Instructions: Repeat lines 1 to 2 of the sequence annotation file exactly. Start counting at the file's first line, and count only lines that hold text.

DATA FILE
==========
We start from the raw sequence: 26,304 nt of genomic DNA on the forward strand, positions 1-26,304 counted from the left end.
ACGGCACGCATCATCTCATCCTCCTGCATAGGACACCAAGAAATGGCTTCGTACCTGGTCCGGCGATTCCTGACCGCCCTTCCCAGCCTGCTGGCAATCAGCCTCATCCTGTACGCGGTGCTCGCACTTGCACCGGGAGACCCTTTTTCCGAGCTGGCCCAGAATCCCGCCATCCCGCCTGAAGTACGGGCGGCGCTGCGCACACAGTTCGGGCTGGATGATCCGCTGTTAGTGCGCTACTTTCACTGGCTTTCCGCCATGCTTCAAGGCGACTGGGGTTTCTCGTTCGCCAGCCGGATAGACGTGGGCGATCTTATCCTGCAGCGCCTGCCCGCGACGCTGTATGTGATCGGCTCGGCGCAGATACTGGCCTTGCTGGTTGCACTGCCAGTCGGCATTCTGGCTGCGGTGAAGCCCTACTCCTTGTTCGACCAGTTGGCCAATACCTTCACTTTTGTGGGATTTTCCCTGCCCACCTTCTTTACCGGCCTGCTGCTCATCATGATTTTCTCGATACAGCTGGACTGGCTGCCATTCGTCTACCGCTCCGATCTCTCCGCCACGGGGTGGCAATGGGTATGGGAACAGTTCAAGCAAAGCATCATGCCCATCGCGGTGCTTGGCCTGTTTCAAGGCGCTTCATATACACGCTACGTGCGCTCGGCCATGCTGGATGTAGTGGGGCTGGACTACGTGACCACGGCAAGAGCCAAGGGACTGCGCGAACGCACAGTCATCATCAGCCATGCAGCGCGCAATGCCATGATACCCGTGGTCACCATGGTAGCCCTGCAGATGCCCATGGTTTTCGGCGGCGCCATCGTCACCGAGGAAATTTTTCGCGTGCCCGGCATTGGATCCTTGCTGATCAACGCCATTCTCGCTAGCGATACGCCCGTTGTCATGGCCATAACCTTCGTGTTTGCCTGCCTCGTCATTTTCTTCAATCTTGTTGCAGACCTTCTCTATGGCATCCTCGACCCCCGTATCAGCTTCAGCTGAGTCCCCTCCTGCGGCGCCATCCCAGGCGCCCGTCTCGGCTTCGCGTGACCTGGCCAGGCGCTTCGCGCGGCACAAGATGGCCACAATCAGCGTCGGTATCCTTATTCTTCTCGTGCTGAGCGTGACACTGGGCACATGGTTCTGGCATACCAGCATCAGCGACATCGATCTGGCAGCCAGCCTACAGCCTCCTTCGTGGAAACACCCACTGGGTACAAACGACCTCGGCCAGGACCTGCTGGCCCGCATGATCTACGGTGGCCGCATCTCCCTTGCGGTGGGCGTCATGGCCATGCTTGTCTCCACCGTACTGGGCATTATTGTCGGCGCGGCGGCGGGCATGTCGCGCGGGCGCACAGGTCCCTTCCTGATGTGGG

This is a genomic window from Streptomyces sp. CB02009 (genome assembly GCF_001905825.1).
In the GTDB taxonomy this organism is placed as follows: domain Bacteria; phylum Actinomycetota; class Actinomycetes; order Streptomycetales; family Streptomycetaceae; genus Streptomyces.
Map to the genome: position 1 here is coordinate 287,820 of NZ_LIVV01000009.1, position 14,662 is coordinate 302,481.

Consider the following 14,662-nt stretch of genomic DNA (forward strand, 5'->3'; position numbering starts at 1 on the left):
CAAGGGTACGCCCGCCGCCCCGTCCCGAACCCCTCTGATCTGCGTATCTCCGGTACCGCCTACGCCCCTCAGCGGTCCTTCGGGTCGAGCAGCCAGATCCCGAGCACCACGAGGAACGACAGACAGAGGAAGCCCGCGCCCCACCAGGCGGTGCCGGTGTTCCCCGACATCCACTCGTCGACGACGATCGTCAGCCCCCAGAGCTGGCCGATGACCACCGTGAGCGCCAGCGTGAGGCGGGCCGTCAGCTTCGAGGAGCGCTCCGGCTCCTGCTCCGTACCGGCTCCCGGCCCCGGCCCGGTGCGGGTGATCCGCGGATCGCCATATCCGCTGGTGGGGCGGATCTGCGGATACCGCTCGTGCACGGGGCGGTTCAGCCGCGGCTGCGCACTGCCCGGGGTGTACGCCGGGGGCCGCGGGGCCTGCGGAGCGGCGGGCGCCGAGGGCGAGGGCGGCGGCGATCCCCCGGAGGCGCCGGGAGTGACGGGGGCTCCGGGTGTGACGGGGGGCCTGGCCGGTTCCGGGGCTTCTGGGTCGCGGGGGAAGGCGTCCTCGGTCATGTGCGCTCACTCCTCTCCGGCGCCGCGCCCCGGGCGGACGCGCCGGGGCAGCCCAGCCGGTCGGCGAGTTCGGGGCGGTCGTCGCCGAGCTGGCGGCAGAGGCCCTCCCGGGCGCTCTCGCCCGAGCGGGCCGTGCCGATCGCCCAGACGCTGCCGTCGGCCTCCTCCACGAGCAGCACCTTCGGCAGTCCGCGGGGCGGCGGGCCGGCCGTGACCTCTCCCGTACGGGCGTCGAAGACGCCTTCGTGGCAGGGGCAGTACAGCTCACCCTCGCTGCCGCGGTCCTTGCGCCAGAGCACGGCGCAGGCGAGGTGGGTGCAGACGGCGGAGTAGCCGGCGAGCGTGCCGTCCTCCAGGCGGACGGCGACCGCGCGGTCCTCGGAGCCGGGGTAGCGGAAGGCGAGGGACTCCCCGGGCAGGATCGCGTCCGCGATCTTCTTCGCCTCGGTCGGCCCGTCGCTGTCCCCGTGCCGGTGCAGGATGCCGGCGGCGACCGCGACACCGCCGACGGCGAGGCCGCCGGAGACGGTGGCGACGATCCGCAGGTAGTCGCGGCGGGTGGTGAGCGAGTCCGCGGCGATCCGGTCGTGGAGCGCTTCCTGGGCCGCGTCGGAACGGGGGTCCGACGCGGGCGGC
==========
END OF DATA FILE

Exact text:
We start from the raw sequence: 26,304 nt of genomic DNA on the forward strand, positions 1-26,304 counted from the left end.
ACGGCACGCATCATCTCATCCTCCTGCATAGGACACCAAGAAATGGCTTCGTACCTGGTCCGGCGATTCCTGACCGCCCTTCCCAGCCTGCTGGCAATCAGCCTCATCCTGTACGCGGTGCTCGCACTTGCACCGGGAGACCCTTTTTCCGAGCTGGCCCAGAATCCCGCCATCCCGCCTGAAGTACGGGCGGCGCTGCGCACACAGTTCGGGCTGGATGATCCGCTGTTAGTGCGCTACTTTCACTGGCTTTCCGCCATGCTTCAAGGCGACTGGGGTTTCTCGTTCGCCAGCCGGATAGACGTGGGCGATCTTATCCTGCAGCGCCTGCCCGCGACGCTGTATGTGATCGGCTCGGCGCAGATACTGGCCTTGCTGGTTGCACTGCCAGTCGGCATTCTGGCTGCGGTGAAGCCCTACTCCTTGTTCGACCAGTTGGCCAATACCTTCACTTTTGTGGGATTTTCCCTGCCCACCTTCTTTACCGGCCTGCTGCTCATCATGATTTTCTCGATACAGCTGGACTGGCTGCCATTCGTCTACCGCTCCGATCTCTCCGCCACGGGGTGGCAATGGGTATGGGAACAGTTCAAGCAAAGCATCATGCCCATCGCGGTGCTTGGCCTGTTTCAAGGCGCTTCATATACACGCTACGTGCGCTCGGCCATGCTGGATGTAGTGGGGCTGGACTACGTGACCACGGCAAGAGCCAAGGGACTGCGCGAACGCACAGTCATCATCAGCCATGCAGCGCGCAATGCCATGATACCCGTGGTCACCATGGTAGCCCTGCAGATGCCCATGGTTTTCGGCGGCGCCATCGTCACCGAGGAAATTTTTCGCGTGCCCGGCATTGGATCCTTGCTGATCAACGCCATTCTCGCTAGCGATACGCCCGTTGTCATGGCCATAACCTTCGTGTTTGCCTGCCTCGTCATTTTCTTCAATCTTGTTGCAGACCTTCTCTATGGCATCCTCGACCCCCGTATCAGCTTCAGCTGAGTCCCCTCCTGCGGCGCCATCCCAGGCGCCCGTCTCGGCTTCGCGTGACCTGGCCAGGCGCTTCGCGCGGCACAAGATGGCCACAATCAGCGTCGGTATCCTTATTCTTCTCGTGCTGAGCGTGACACTGGGCACATGGTTCTGGCATACCAGCATCAGCGACATCGATCTGGCAGCCAGCCTACAGCCTCCTTCGTGGAAACACCCACTGGGTACAAACGACCTCGGCCAGGACCTGCTGGCCCGCATGATCTACGGTGGCCGCATCTCCCTTGCGGTGGGCGTCATGGCCATGCTTGTCTCCACCGTACTGGGCATTATTGTCGGCGCGGCGGCGGGCATGTCGCGCGGGCGCACAGGTCCCTTCCTGATGTGGG